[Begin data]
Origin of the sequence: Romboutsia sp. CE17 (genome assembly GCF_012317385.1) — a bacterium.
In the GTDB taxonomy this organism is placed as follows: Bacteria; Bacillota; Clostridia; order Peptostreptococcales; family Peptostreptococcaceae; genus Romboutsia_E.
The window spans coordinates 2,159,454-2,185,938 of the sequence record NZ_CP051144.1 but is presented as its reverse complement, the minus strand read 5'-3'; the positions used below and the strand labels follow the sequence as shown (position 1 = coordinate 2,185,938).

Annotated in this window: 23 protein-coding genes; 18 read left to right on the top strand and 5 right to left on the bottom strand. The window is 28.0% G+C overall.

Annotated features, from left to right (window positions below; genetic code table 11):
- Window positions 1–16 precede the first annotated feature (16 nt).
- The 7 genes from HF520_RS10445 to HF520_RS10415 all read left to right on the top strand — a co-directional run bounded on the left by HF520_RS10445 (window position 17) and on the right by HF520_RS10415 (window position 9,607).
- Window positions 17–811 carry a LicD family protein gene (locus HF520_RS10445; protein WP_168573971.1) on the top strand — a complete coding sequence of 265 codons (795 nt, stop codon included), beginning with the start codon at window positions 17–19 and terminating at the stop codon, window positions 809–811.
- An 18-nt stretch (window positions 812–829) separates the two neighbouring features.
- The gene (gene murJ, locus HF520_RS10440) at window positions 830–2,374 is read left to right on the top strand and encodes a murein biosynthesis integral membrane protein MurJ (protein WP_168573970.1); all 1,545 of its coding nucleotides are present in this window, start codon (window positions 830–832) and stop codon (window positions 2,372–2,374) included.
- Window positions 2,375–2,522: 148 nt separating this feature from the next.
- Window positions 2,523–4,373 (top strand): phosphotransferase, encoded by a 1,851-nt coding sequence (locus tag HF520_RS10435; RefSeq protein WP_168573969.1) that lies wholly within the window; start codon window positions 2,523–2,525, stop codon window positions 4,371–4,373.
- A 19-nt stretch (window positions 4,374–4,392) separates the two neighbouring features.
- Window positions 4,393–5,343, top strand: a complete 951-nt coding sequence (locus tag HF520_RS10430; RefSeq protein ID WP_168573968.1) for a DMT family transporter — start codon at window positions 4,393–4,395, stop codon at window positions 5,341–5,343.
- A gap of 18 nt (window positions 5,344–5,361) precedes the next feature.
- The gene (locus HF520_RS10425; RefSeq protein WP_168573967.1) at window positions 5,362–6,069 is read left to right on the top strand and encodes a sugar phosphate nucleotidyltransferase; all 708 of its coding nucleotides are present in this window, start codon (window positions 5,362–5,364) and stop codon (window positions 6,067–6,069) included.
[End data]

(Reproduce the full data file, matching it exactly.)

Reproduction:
Origin of the sequence: Romboutsia sp. CE17 (genome assembly GCF_012317385.1) — a bacterium.
In the GTDB taxonomy this organism is placed as follows: Bacteria; Bacillota; Clostridia; order Peptostreptococcales; family Peptostreptococcaceae; genus Romboutsia_E.
The window spans coordinates 2,159,454-2,185,938 of the sequence record NZ_CP051144.1 but is presented as its reverse complement, the minus strand read 5'-3'; the positions used below and the strand labels follow the sequence as shown (position 1 = coordinate 2,185,938).

Annotated in this window: 23 protein-coding genes; 18 read left to right on the top strand and 5 right to left on the bottom strand. The window is 28.0% G+C overall.

Annotated features, from left to right (window positions below; genetic code table 11):
- Window positions 1–16 precede the first annotated feature (16 nt).
- The 7 genes from HF520_RS10445 to HF520_RS10415 all read left to right on the top strand — a co-directional run bounded on the left by HF520_RS10445 (window position 17) and on the right by HF520_RS10415 (window position 9,607).
- Window positions 17–811 carry a LicD family protein gene (locus HF520_RS10445; protein WP_168573971.1) on the top strand — a complete coding sequence of 265 codons (795 nt, stop codon included), beginning with the start codon at window positions 17–19 and terminating at the stop codon, window positions 809–811.
- An 18-nt stretch (window positions 812–829) separates the two neighbouring features.
- The gene (gene murJ, locus HF520_RS10440) at window positions 830–2,374 is read left to right on the top strand and encodes a murein biosynthesis integral membrane protein MurJ (protein WP_168573970.1); all 1,545 of its coding nucleotides are present in this window, start codon (window positions 830–832) and stop codon (window positions 2,372–2,374) included.
- Window positions 2,375–2,522: 148 nt separating this feature from the next.
- Window positions 2,523–4,373 (top strand): phosphotransferase, encoded by a 1,851-nt coding sequence (locus tag HF520_RS10435; RefSeq protein WP_168573969.1) that lies wholly within the window; start codon window positions 2,523–2,525, stop codon window positions 4,371–4,373.
- A 19-nt stretch (window positions 4,374–4,392) separates the two neighbouring features.
- Window positions 4,393–5,343, top strand: a complete 951-nt coding sequence (locus tag HF520_RS10430; RefSeq protein ID WP_168573968.1) for a DMT family transporter — start codon at window positions 4,393–4,395, stop codon at window positions 5,341–5,343.
- A gap of 18 nt (window positions 5,344–5,361) precedes the next feature.
- The gene (locus HF520_RS10425; RefSeq protein WP_168573967.1) at window positions 5,362–6,069 is read left to right on the top strand and encodes a sugar phosphate nucleotidyltransferase; all 708 of its coding nucleotides are present in this window, start codon (window positions 5,362–5,364) and stop codon (window positions 6,067–6,069) included.